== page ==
Review: A Court of Wings and Ruin by Sarah J. Maas


Looming war threatens all Feyre holds dear in the third volume of the bestselling A Court of Thorns and Roses series.

Feyre has returned to the Spring Court, determined to gather information on Tamlin’s manoeuvrings and the invading king threatening to bring Prythian to its knees. But to do so she must play a deadly game of deceit – and one slip may spell doom not only for Feyre, but for her world as well.

As war bears down upon them all, Feyre must decide who to trust amongst the dazzling and lethal High Lords – and hunt for allies in unexpected places. 


*Mild spoilers if you haven’t read A Court of Mist and Fury or A Court of Wings and Ruin*

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There’s nothing that quite compares to getting your hands on a book that you’ve been waiting for for over a year, amiright?!

I literally could not wait to dive back into Prythian and find out how Rhys and Feyre’s epic story would play out, knowing that this would be the last ‘proper’ book in the series that would focus on the High Lord and Lady of Night as the central characters. Sad face.

As always with a SJM book, there’s action, magic, fight scenes and sexytimes aplenty. The High Fae are still beautiful, the High Lords still growl and snarl like wolves and Cassian and Azriel are still precious baby Illyrians. ‘Maleness’ is still SJMs favourite adjective and Tamlin is still the world’s worst loser. So, the question is, why did this final instalment fail to knock my socks off?

After setting the bar so incredibly high with ACOMAF, I was expecting something just as electric. Like third albums, third books are tricky beans, especially when they’re the final in a well-loved and much hyped-trilogy. The ability to balance readers’ desire for a relatively happy ending with a realistic plot resolution and faithful, fulfilling character arcs is HARD and in this case, I don’t think Maas got it 100% right.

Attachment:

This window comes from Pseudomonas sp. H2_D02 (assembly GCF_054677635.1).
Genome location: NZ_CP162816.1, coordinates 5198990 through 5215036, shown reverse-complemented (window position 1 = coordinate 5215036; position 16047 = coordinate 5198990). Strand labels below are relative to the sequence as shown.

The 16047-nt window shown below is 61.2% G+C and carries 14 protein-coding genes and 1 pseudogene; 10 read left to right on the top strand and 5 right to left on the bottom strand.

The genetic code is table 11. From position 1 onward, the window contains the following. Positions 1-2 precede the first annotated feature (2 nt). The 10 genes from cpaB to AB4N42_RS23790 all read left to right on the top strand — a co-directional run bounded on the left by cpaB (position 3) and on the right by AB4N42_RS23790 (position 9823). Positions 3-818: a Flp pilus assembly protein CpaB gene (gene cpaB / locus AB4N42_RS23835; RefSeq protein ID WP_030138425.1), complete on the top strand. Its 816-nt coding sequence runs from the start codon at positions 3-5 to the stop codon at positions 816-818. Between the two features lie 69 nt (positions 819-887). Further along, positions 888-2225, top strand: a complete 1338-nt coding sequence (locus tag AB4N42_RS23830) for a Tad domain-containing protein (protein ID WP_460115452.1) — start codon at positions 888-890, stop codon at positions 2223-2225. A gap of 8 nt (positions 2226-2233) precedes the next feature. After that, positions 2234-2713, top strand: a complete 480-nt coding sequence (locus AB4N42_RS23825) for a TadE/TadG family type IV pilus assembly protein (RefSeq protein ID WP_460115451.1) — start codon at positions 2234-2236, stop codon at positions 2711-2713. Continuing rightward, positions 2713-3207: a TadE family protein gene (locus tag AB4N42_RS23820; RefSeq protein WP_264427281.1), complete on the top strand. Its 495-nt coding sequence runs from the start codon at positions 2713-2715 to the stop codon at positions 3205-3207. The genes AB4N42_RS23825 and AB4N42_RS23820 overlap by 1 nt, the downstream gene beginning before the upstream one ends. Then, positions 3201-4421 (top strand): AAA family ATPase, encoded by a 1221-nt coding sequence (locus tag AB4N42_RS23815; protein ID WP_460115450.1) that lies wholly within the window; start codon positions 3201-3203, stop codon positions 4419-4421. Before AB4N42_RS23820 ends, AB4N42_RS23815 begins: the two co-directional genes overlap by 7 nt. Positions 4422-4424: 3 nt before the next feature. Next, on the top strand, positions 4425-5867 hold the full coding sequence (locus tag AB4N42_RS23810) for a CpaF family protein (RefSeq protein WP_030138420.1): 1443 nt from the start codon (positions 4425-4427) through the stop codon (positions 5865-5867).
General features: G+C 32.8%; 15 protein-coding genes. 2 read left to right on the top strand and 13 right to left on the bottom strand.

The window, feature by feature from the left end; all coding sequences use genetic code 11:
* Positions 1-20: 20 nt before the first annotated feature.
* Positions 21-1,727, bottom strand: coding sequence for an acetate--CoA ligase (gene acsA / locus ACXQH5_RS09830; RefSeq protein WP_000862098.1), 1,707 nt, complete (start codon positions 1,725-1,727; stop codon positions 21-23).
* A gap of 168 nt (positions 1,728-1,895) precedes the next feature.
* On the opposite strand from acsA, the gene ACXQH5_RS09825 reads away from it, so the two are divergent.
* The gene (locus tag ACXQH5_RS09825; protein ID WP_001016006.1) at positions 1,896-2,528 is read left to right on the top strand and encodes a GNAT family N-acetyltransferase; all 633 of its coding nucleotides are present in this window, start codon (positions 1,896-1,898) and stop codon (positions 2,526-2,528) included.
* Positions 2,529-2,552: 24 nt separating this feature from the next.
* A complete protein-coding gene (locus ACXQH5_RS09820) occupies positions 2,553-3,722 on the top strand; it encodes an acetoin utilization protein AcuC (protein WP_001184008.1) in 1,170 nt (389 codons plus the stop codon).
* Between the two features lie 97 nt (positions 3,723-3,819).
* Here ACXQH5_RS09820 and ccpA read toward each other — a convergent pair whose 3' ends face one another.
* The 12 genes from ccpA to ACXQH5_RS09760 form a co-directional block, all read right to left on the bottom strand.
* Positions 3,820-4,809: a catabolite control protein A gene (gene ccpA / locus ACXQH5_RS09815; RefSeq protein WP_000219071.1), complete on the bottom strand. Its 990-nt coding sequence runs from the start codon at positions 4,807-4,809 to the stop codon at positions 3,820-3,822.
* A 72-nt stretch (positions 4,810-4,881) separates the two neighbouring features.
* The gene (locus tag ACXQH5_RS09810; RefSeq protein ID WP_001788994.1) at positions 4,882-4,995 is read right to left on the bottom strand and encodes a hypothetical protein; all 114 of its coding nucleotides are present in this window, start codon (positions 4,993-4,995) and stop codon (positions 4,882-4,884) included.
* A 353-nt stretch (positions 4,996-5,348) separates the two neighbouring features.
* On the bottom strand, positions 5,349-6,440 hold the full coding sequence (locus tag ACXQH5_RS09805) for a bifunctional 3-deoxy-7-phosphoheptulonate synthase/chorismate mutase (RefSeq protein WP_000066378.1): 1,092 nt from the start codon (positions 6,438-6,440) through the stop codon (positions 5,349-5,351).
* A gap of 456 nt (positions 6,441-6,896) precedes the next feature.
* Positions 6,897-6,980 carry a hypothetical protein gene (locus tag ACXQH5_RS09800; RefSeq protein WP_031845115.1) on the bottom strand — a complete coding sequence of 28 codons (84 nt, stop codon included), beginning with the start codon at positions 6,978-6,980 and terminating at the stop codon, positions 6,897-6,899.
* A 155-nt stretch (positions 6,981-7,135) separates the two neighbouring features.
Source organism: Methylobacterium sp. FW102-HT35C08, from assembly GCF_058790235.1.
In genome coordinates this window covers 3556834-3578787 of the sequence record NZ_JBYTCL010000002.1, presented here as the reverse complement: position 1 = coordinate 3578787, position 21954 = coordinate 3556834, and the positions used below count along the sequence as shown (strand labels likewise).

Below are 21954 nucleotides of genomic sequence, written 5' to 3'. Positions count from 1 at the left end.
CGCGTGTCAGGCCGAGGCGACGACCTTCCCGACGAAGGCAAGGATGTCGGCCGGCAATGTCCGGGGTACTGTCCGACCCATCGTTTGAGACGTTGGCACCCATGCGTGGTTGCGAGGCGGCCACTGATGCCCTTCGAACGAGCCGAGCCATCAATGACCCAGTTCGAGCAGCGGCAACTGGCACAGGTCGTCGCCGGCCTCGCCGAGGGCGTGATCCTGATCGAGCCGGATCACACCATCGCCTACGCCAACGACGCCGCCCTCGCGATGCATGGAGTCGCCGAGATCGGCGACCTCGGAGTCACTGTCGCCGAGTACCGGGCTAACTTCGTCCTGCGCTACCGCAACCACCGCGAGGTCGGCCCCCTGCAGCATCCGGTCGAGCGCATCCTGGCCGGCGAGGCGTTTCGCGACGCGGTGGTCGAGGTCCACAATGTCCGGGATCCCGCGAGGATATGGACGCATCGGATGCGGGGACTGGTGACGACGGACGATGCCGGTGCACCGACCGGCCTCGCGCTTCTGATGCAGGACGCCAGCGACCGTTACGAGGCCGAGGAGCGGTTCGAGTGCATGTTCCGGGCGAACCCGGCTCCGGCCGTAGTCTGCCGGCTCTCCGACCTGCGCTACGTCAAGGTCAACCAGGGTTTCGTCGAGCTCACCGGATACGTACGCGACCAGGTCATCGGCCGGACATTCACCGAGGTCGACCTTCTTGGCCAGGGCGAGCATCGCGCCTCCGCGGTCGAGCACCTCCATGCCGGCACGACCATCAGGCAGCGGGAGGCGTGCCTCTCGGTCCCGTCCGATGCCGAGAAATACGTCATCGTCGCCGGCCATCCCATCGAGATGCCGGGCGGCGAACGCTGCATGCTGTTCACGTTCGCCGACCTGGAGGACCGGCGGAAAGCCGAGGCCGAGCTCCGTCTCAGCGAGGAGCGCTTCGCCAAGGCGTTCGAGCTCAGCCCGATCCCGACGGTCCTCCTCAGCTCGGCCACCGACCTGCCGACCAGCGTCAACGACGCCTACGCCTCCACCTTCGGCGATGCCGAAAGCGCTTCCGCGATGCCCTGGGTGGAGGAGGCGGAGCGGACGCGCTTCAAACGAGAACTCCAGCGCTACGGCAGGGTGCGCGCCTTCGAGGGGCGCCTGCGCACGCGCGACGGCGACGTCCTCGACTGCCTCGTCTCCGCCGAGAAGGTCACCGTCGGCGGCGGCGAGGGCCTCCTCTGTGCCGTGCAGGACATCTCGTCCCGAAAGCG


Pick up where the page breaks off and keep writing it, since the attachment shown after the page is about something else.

I still love Feyre and I love Rhys even more than that. The Court of Dreams is still kick ass, and I am once again firmly back for Team Lucien. The world building is as gloriously rich as ever, and we’re treated to visits to the Autumn Court, the Hewn City and the Day Court, as well as a vengeful holiday in the Spring Court. The idea of the courts and the different realms was always a big pull for me as far as this series is concerned, and SJM shows absolutely no signs of running out of ideas for places I’d like to live. Sometimes with other fantasy books, I struggle to visualise the settings or places, but the description in this series has also been so vivid, and continues to be, that I almost feel like it’s more real than my living room. I’m usually very sad when I remember that isn’t the case.

The continuation of Rhys and Feyre’s relationship makes my heart happy. Even with war approaching, Tamlin being Tamlin and enemies multiplying at an alarming rate, there is no drama between them, which is good because there isn’t really the time for it, even in this 700 page monster. ACOWAR represents a turning point for the series and now at its half way point, Maas makes a conscious effort to begin to focus more on the budding romantic relationships between some of the other characters; including Nesta, Elain, Lucien, Azriel, Cassian and Mor. Despite the ‘settled’ nature of Rhys and Feyre’s relationship in this book, I was hungry for them to have more page time than they did. Much of the success of ACOMAF was down to the brilliance of the development of Rhys and Feyre’s friendship and subsequent relationship, and the chemistry that Maas created between them is lacking in any of the new partnerships, which I feel very much are powered by Maas’ trademark desire to push characters together and avoid having any single characters as opposed to anything else. It’s something that really peeved me in Throne of Glass, and I’m not keen on it here either. SOME PEOPLE ARE SINGLE. SOME PEOPLE EVEN LIKE IT. Crazy, right?